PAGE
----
Award-winning guitarist, president of Guitar Foundation of America joins ASU faculty

Headshot of Martha Masters.

Martha Masters


Internationally recognized guitarist Martha Masters is joining the faculty of the Arizona State University School of Music, Dance and Theatre as assistant professor of guitar. 

“We are thrilled to have attracted an artist-teacher of Martha Masters’ caliber to our school,” said Heather Landes, director of the school. “Dr. Masters brings a wealth of knowledge of classical guitar, a passion and love for the instrument, a desire to build relationships with the guitar community in Arizona and beyond, and outstanding artistry to the program. We know she will inspire our students to make excellent contributions to the field as artist-citizens.”

“I’m really happy to be coming to Arizona,” Masters said. “The guitar program at ASU is legendary.”

Masters fell in love with guitar after seeing a solo guitar performance when she was 6 years old. She walked away knowing it was what she wanted to do for the rest of her life. She said she received a lot of support from her family in studying music, and although she briefly considered pursuing other subjects, she ultimately knew music had to be the focus of her future.

“I thought about what my life would look like if I wasn't performing and playing every day,” she said. “I realized it’s just too deep in me. Since then I haven’t looked back.”

In 2000, Masters won first prize in the Guitar Foundation of America International Concert Artist Competition. That same year, she also won the Andres Segovia International Classical Guitar Competition in Linares, Spain, and was named a finalist in the Alexandre Tansman International Competition of Musical Personalities in Lodz, Poland. She has been active as a solo recitalist, chamber musician and concerto soloist around the world. 

“I’ve found ways to do lots of other things. I don’t just perform. I also love arts administration and work with a nonprofit guitar organization,” she said. “I also have discovered a deep love for teaching. I can’t imagine my life without that in it.”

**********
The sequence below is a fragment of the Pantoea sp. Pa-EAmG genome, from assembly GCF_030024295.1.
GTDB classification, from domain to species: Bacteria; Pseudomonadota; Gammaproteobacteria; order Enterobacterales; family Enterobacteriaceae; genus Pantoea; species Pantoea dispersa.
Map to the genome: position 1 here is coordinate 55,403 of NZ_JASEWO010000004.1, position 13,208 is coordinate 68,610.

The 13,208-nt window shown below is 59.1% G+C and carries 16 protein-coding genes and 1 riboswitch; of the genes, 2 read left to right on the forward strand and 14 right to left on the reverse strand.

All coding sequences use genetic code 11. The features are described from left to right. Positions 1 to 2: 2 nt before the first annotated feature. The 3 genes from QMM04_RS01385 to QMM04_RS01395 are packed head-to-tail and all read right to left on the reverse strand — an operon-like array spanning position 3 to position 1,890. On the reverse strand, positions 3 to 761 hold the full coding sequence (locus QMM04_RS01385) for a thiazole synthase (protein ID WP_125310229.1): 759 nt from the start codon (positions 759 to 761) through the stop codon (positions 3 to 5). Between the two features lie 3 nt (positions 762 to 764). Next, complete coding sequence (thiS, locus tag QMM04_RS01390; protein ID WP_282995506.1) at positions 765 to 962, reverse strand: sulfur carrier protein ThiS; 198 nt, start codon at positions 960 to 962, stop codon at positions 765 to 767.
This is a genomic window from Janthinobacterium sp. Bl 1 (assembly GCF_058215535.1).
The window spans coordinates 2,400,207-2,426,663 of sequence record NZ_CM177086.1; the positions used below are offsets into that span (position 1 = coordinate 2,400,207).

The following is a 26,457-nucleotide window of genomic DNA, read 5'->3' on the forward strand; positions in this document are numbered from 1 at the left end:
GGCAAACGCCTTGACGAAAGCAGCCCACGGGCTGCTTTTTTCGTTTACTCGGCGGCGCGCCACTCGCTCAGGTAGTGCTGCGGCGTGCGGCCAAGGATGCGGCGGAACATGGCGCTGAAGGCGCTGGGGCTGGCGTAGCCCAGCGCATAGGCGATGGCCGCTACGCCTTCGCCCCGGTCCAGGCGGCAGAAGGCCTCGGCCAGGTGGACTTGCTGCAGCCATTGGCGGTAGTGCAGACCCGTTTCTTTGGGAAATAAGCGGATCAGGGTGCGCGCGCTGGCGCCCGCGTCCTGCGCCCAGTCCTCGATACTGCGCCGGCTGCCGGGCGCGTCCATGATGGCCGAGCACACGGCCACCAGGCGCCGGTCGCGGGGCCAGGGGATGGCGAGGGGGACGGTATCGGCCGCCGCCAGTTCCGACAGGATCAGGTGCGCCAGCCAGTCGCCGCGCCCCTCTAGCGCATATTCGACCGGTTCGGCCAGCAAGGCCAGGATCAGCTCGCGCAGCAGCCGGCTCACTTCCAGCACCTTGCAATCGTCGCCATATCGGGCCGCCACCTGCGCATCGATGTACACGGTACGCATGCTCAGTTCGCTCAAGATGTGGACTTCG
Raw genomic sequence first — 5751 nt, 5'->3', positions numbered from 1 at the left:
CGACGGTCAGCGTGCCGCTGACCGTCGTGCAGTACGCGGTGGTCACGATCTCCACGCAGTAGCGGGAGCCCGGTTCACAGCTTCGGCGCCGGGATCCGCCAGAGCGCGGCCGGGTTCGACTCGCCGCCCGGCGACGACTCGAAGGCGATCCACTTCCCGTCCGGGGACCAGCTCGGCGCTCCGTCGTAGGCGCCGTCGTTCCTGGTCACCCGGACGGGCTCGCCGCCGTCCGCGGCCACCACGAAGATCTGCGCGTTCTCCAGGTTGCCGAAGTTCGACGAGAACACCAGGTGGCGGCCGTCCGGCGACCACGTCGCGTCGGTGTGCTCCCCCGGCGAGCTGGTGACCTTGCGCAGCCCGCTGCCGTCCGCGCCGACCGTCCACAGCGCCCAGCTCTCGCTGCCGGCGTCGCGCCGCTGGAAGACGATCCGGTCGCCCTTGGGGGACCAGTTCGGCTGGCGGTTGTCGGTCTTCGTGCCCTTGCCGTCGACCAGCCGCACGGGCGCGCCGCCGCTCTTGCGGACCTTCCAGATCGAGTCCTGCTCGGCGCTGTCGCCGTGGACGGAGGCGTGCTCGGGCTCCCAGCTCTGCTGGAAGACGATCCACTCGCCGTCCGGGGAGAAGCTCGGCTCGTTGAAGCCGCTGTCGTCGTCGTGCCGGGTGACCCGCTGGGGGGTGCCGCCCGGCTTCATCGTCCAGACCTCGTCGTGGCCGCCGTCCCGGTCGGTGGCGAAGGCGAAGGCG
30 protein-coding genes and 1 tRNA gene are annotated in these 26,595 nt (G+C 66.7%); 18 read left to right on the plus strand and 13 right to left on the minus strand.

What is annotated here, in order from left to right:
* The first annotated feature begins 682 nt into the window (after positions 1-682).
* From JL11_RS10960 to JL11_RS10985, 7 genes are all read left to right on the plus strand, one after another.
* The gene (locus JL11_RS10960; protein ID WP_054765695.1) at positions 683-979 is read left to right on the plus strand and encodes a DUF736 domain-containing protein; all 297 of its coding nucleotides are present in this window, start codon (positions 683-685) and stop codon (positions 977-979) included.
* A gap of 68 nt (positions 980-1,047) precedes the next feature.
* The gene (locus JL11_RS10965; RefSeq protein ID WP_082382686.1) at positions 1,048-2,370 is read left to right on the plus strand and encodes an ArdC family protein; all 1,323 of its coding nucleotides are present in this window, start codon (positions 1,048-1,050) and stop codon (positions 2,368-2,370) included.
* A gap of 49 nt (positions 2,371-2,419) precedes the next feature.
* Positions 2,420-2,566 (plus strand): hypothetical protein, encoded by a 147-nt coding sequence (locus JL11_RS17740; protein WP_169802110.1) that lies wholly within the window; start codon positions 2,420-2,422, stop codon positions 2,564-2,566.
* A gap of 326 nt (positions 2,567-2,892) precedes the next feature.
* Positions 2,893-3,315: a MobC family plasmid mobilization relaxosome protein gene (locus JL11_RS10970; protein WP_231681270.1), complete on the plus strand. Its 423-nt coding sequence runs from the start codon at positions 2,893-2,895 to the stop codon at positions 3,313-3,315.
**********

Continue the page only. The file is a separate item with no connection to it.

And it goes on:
Masters is currently president of the Guitar Foundation of America. Prior to coming to ASU, Masters served on the faculty at Loyola Marymount University and California State University Fullerton. She is also a recording artist and author. She has five recordings on the Naxos and GSP labels and has published three books with Mel Bay Publications and Alfred Music.  

“I’m striving for that perfect balance — if there is such a thing — where I have the opportunity to work with and mentor students and watch them grow but also continue to nurture my own musical soul,” she said. 

Masters received bachelor’s and master’s degrees from the Peabody Conservatory, where she studied with Manuel Barrueco, and completed a doctoral degree at the University of Southern California as a student of Scott Tennant. She said she’s excited to work with the faculty and students at ASU.

“When I came for my interview I was really blown away by the faculty, their love for the school, by the leadership. I was so impressed by the care, the compassion and the vision for the school,” she said. “I also got to hear some of the students. I was truly impressed with the level. I knew it was going to be good, but it impressed me even more than I expected.”

Masters shares more about the role of community, what she hopes students know about her and her advice for aspiring musicians.

Question: How does community play a role in your life as a musician and educator?

Answer: I think community is central to me feeling good, and I think to all of us feeling supported and being able to grow. My community here is what’s making it so hard to leave, but I also know that going there that’s one of the things I’m looking forward to. I’m mourning what I ‘m losing here, but I'm really excited about what we can build together there. I’m looking forward to finding the rest of that community and seeing how we can work together, how the different schools can support each other, and how our students can be part of the Phoenix and Arizona communities. We need to know what others are doing. Supporting others helps us to grow and understand and know what we’re capable of. Discovering more about each other is a huge growth opportunity. 

Q: What do you want students to know about you?

A: I hope that they’ll get to know that I’m listening. I’m open-minded. I’m a little bit tough but hopefully for good reasons. I do have high expectations of work, but I can also understand and be someone they can talk to. Open-minded exploration: I want to hear what their goals are. And if they have no idea what their goals are, which is not uncommon, I want to help them figure out what some of the opportunities are. I look forward to that journey with each of them as we get to know each other.

Q: What advice do you have for aspiring musicians?

A: Go to every concert! Meet every peer. Take every opportunity that you have to talk to one of your mentors. So often we sit here waiting for something good to happen, but we have to not only do the work ... we have to be out in the community; we have to see what opportunities are out there. If we aren’t out there, people don't know us. The opportunity won't come.

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